Omo- Agege noted that in the Student-Educator Fiduciary Relationship, "the teacher's role in society's quest for greatness is so fundamental that the student-educator relationship is in that unique class of parenting. It is a fiduciary relationship of authority, dependency and trust where the educator, like a good parent, exercises supervisory responsibilities over the student.
"It mirrors the legal maxim of loco parents which places protective parent-like responsibilities on educators over students. The student-educator relationship is formed on a code of absolute honour and obligation of good faith, honesty, dignity, and care to be held inviolable. An educator with predatory sexual desires is unfit for loco parentis duties,"
He said that it was the special relationship that produced eminent leaders like Dr. Nnamdi Azikiwe, Sir Ahmadu Bello, Sir Abubakar Tafawa Balewa and Chief Obafemi Awolowo, adding, "These are heroes; not sexual predators."
He insisted that an educator with "uncontrollable sexual desires" should not be allowed to exercise fiduciary authority because of the enormous power they wield over their students.
According to him, just recently, the British Broadcasting Corporation (BBC) re-awakened the nation's conscience and consciousness to the issue of sexual harassment in tertiary institutions when a supposed pastor and Sub-Dean in the prestigious University of Lagos was allegedly caught shamelessly abusing his office for sexual gains.
Omo Agege said: "But because that is not who we are, many Nigerians, including President Muhammadu Buhari and our First Lady, Mrs. Aisha Buhari, have been speaking against it, as it should be.
"Unfortunately, that is the only option available to many out there who are powerless and just condemn the scourge of sexual predation. The duty to take firm and lasting action lies here on the floor of this Red Chamber, and of course the Green Chamber.
"Had we acted earlier, many respected married women seated in their homes and possibly even here or watching us right now online or on live television, would have avoided the trauma of sexual harassment that still torments them till date.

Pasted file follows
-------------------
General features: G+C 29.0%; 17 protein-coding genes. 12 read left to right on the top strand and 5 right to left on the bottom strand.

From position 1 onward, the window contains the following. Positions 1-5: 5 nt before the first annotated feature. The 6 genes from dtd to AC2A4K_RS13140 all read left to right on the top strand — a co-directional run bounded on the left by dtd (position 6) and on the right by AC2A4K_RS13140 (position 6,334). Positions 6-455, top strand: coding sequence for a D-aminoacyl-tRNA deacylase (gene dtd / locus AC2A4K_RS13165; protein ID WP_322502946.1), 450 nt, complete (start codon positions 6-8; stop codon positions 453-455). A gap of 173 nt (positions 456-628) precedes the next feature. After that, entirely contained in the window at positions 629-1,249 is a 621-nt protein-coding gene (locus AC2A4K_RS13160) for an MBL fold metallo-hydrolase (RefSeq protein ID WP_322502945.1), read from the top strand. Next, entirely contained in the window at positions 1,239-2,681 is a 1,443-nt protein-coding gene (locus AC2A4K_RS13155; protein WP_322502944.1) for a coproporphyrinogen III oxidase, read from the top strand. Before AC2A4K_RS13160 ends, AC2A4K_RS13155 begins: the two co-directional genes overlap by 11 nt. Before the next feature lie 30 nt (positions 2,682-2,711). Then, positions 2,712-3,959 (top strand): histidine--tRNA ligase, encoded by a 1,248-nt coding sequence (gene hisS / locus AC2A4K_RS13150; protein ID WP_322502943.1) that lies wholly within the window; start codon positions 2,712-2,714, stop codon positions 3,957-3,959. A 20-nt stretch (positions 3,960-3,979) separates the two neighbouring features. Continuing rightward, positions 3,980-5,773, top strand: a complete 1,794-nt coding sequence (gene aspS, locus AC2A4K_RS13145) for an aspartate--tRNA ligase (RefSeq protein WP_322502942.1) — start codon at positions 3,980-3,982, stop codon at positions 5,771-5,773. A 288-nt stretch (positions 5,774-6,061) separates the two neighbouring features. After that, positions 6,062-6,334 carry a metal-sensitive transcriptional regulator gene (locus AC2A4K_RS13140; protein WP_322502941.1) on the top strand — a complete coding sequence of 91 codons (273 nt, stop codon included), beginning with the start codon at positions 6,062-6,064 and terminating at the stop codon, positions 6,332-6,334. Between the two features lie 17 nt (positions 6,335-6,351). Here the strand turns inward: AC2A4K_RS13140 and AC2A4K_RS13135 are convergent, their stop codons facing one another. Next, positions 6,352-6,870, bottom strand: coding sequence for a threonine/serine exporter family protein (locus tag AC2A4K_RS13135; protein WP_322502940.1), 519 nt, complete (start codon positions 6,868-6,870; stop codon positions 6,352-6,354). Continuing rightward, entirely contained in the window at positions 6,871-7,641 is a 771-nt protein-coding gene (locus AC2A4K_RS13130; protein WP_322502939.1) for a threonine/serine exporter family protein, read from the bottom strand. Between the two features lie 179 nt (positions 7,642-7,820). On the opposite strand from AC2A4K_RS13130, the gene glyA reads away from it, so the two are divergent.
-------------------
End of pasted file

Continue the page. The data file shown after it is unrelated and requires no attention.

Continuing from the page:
"Some would not have spent more years in school just because they dared to stand their ground against vicious and wicked sexual predators in many of our universities.
"Had we acted earlier, Miss Shola, a brilliant student of the University of Ibadan (as reported by Vanguard) may not have been scored 40 marks instead of the 60 marks she believes she deserved. Her offence was being bold enough to reject amoral advances of a lecturer!
"Had we acted earlier, Hamzat Kaothar would not have spent extra years in the University of Abuja. So too is Chinelo Emenike of the Imo State University (as reported by Premium Times), whose Head of Department failed to act to protect her even when she reported her ordeal in the hands of her lecturer."
Omo- Agege who lamented that even though sexual harassment is repugnant, there are no clear sanctions against the serious crime, said, "Instead, all we hear is, 'The lecturer has been suspended' or 'The lecturer has been sacked', as if these are commensurate sanctions for a crime that the entire world views with extreme outrage.
"I humbly submit that mischief of this conscienceless is not one to ignore or feign indifference over. It is our duty to protect our people with the fullness of our parliamentary authority and good conscience.
"The brazen sexual predation being unleashed on our students is a very serious crime. We cannot leave it to 'suasion' at seminars and conferences.
"This Bill will replace that 'suasion' with a tough law and raise the bar of ethical conduct and discipline in our learning environment.
"The strongest and most effective way to deal with the offence of sexual harassment in our tertiary institutions is to penalize the very impropriety of the act, with or without consent, by making consent (men's rea) immaterial once the act (actus reus) is established.
"In other words, we must define the very act of sexual harassment in our tertiary educational institutions as statutory rape with strict liability. This will make it easier to prosecute offenders."